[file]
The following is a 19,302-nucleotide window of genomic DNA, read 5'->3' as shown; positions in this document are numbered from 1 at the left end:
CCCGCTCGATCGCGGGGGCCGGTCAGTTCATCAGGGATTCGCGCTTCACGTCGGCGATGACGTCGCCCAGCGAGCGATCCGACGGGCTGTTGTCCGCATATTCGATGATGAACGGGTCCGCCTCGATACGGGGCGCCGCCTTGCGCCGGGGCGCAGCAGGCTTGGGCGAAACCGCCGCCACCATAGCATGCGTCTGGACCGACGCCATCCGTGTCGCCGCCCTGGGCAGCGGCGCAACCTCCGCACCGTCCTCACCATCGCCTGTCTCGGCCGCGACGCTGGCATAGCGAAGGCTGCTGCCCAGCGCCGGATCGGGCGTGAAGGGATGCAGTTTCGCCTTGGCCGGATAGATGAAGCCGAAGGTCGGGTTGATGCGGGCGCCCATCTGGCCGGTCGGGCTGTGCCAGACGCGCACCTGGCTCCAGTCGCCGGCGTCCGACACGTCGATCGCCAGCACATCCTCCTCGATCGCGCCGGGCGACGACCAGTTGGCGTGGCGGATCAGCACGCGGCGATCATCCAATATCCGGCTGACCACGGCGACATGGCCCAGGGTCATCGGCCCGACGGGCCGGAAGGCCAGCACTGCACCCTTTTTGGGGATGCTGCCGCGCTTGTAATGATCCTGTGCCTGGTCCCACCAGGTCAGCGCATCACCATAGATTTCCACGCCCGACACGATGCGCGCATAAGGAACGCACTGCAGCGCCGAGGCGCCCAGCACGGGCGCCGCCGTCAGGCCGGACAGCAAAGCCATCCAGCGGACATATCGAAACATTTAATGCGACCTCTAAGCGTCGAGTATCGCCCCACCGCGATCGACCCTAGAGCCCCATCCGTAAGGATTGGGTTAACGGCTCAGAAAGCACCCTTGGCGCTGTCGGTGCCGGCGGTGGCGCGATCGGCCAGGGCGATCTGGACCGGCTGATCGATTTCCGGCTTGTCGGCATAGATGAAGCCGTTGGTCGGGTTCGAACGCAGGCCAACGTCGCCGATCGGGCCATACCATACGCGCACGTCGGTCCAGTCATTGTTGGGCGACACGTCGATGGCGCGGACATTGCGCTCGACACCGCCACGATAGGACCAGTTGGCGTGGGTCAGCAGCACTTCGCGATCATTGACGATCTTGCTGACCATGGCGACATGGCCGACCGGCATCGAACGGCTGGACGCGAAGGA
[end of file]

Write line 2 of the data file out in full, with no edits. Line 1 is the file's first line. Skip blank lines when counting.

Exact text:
CCCGCTCGATCGCGGGGGCCGGTCAGTTCATCAGGGATTCGCGCTTCACGTCGGCGATGACGTCGCCCAGCGAGCGATCCGACGGGCTGTTGTCCGCATATTCGATGATGAACGGGTCCGCCTCGATACGGGGCGCCGCCTTGCGCCGGGGCGCAGCAGGCTTGGGCGAAACCGCCGCCACCATAGCATGCGTCTGGACCGACGCCATCCGTGTCGCCGCCCTGGGCAGCGGCGCAACCTCCGCACCGTCCTCACCATCGCCTGTCTCGGCCGCGACGCTGGCATAGCGAAGGCTGCTGCCCAGCGCCGGATCGGGCGTGAAGGGATGCAGTTTCGCCTTGGCCGGATAGATGAAGCCGAAGGTCGGGTTGATGCGGGCGCCCATCTGGCCGGTCGGGCTGTGCCAGACGCGCACCTGGCTCCAGTCGCCGGCGTCCGACACGTCGATCGCCAGCACATCCTCCTCGATCGCGCCGGGCGACGACCAGTTGGCGTGGCGGATCAGCACGCGGCGATCATCCAATATCCGGCTGACCACGGCGACATGGCCCAGGGTCATCGGCCCGACGGGCCGGAAGGCCAGCACTGCACCCTTTTTGGGGATGCTGCCGCGCTTGTAATGATCCTGTGCCTGGTCCCACCAGGTCAGCGCATCACCATAGATTTCCACGCCCGACACGATGCGCGCATAAGGAACGCACTGCAGCGCCGAGGCGCCCAGCACGGGCGCCGCCGTCAGGCCGGACAGCAAAGCCATCCAGCGGACATATCGAAACATTTAATGCGACCTCTAAGCGTCGAGTATCGCCCCACCGCGATCGACCCTAGAGCCCCATCCGTAAGGATTGGGTTAACGGCTCAGAAAGCACCCTTGGCGCTGTCGGTGCCGGCGGTGGCGCGATCGGCCAGGGCGATCTGGACCGGCTGATCGATTTCCGGCTTGTCGGCATAGATGAAGCCGTTGGTCGGGTTCGAACGCAGGCCAACGTCGCCGATCGGGCCATACCATACGCGCACGTCGGTCCAGTCATTGTTGGGCGACACGTCGATGGCGCGGACATTGCGCTCGACACCGCCACGATAGGACCAGTTGGCGTGGGTCAGCAGCACTTCGCGATCATTGACGATCTTGCTGACCATGGCGACATGGCCGACCGGCATCGAACGGCTGGACGCGAAGGA